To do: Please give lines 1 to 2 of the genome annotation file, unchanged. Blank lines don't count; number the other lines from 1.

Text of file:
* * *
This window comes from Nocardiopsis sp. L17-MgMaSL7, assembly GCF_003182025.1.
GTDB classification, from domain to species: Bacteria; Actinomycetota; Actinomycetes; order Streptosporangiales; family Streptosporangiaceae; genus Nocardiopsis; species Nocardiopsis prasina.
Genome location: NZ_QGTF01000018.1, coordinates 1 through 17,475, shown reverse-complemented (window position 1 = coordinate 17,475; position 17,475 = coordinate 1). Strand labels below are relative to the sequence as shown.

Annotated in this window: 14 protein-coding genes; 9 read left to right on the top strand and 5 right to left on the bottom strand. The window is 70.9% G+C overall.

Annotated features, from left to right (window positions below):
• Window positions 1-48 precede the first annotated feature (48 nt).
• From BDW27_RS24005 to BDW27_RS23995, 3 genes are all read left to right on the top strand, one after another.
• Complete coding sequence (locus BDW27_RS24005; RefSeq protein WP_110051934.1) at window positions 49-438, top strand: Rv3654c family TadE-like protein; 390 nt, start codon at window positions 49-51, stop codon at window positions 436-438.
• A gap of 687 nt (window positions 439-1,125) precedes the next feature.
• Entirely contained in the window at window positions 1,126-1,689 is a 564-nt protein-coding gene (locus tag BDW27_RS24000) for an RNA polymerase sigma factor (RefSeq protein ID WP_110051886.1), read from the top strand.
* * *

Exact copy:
This window comes from Nocardiopsis sp. L17-MgMaSL7, assembly GCF_003182025.1.
GTDB classification, from domain to species: Bacteria; Actinomycetota; Actinomycetes; order Streptosporangiales; family Streptosporangiaceae; genus Nocardiopsis; species Nocardiopsis prasina.